Hot Docs film Unarmed Verses puts uprooted TCH community in spotlight

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Hot Docs film Unarmed Verses puts uprooted TCH community in spotlight

The Villaways townhomes are vacant, the lawns are covered in twisted piles of rubble. 

Keisha Primus is standing on the other side of the fence looking on in disbelief.

 "You know, for me it's really heartbreaking because this was like my first home," said Primus, who lived here for eight years with her children.

Seeing what's left of the Leslie Street and Sheppard Avenue neighbourhood was also tough for Carleen Robinson.

The Rec, where she helped run the program Art Starts, is all boarded up now.

"For me there's a sense of loss. There's a sense of loss of community," she said.

But thanks to a documentary at Toronto's Hot Docs festival, it's not completely lost.

Unarmed Verses

Director Charles Officer has captured that sense of community in Unarmed Verses, which opens Monday evening at 6:30 at the Isabel Bader Theatre, located at 93 Charles St. W.

Officer shows the Toronto Community Housing neighbourhood through the eyes of Francine Valentine, 12, and other youths, just as residents are trying to come to terms with the revitalization project that will require them to leave their homes.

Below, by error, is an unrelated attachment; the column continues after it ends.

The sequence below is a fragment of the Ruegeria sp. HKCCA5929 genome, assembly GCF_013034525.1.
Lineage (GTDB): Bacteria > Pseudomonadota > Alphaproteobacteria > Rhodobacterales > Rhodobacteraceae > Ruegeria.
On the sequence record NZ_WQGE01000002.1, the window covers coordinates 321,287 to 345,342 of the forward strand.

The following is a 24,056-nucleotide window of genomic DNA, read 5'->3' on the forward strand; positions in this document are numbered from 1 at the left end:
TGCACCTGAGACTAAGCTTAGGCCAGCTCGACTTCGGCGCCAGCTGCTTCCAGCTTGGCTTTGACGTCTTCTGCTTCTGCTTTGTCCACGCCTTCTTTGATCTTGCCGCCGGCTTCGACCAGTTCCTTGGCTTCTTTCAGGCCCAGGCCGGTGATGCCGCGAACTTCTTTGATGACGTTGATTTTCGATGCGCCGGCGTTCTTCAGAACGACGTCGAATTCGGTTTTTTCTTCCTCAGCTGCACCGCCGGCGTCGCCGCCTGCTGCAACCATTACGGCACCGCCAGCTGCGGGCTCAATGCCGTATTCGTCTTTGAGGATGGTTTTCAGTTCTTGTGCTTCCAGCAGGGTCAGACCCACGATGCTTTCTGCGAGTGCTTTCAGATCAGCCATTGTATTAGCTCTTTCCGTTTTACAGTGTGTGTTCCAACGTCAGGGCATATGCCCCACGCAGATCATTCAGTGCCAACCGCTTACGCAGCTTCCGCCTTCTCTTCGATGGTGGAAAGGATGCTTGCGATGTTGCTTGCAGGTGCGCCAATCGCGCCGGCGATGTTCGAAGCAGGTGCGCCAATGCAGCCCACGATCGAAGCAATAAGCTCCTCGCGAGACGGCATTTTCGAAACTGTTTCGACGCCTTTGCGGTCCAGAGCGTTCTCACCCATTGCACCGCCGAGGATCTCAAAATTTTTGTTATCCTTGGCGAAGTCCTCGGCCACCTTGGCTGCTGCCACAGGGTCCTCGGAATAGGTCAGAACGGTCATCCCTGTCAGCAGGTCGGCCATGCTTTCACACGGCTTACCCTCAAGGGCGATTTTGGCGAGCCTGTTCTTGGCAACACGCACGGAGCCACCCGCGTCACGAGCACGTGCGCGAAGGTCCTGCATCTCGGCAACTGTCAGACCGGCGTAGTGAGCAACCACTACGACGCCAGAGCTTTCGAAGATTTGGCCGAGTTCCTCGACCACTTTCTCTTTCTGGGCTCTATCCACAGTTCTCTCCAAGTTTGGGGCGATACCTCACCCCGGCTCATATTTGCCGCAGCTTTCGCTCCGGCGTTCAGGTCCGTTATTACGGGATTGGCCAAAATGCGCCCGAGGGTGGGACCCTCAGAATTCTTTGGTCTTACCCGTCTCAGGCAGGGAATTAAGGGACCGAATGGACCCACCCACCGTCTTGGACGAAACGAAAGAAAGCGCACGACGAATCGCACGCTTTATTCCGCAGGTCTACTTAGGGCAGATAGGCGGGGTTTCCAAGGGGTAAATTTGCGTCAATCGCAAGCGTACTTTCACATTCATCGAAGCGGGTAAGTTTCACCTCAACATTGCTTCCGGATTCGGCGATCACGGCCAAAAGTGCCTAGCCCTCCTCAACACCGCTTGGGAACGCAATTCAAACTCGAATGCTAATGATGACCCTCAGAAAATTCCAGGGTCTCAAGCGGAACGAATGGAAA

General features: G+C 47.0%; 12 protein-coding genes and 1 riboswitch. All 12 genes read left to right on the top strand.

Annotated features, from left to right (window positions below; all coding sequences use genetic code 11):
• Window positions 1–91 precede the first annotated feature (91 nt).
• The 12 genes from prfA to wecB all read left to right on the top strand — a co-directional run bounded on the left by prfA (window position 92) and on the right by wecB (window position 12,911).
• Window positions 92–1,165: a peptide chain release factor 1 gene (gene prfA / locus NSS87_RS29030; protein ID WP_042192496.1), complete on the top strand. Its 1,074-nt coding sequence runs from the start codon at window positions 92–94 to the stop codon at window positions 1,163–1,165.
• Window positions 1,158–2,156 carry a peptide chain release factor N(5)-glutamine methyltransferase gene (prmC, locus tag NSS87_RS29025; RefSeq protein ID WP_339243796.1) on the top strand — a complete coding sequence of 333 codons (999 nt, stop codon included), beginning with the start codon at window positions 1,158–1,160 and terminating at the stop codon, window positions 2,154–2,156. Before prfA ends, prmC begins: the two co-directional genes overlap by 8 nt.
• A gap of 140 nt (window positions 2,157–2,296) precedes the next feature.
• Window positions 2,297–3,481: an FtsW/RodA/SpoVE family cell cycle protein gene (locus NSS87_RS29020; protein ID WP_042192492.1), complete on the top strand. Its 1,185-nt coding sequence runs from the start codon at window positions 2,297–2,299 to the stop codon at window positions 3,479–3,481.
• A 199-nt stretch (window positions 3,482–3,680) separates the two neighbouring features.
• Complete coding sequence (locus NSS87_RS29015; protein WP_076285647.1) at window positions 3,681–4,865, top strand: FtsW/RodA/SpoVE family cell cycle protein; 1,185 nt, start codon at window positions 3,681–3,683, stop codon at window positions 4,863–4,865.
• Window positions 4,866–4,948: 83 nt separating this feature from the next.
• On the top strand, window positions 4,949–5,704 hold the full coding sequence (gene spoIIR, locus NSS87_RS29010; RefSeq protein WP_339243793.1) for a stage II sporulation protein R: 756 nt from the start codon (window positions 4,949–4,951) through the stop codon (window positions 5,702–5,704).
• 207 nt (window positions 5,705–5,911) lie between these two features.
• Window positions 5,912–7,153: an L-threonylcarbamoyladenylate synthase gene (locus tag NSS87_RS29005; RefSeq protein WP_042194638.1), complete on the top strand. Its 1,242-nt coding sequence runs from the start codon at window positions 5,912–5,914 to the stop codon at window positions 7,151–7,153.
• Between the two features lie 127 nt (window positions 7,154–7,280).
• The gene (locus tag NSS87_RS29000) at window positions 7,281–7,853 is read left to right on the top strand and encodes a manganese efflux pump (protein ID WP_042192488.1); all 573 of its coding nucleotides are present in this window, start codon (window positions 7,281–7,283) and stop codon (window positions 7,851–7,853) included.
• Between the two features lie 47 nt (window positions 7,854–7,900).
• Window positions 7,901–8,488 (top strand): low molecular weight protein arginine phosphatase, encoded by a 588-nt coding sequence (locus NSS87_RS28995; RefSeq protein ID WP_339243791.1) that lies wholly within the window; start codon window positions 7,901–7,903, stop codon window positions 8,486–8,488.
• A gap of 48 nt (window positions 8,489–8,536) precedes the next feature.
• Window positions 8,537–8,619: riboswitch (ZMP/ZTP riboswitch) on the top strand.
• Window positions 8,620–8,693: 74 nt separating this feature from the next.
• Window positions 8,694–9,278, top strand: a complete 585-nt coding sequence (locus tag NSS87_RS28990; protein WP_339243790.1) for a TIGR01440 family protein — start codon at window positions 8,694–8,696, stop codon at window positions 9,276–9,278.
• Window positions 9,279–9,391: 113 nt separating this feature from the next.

Officer's motivation for making the film, he says, is "growing up around black youth and understanding the disparity of who has a voice, who has space, who gets represented. Ultimately that's at the core of it."

He says he's been bothered for a long time by the stigma that's attached to living in Toronto Community Housing buildings and neighbourhoods. This was chance, he says, to show the neighbourhood through a different lens.

The director said "the stories that usually the media covers in communities such as this is when something violent happens."

But those stories don't capture the essence of the people who live there, Officer said.
  
"I witnessed a lot of love between them and I wanted to capture that."

Through poetry and music the documentary shows the younger members of the community finding their voice, including La-vane Kelly. 22.

Having seen the final product, the spoken-word artist says the film is a "beautiful depiction" of his neighbourhood.

"We're shown in a light that we don't get to see often and that people don't get to see of us," Kelly said.  

Homecoming

The revitalization plans for the area now dubbed Leslie Nymark, will include the construction of a 496-unit Tridel condominium building, as well as 115 TCH rentals units with three and four bedroom.

Leslie Gash, vice-president of development at Toronto Community Housing, says all of the residents will have an opportunity to move back into the community when the project is complete. 

 "As long as you have the appropriate number of people for the number of bedrooms, you can move back to the same size unit again, " said Gash.

But that won't happen until at least 2020.

For now, the former residents of Villaways have been moved to other TCH neighbourhoods.

"Now they're making new lives in their new communities," said Robinson.

As time goes by she doubts that many residents will want to relocate again.

Keisha Primus who now lives in the TCH community on Parma Court , has no doubts.

"If I have the opportunity to move back, yes, I will."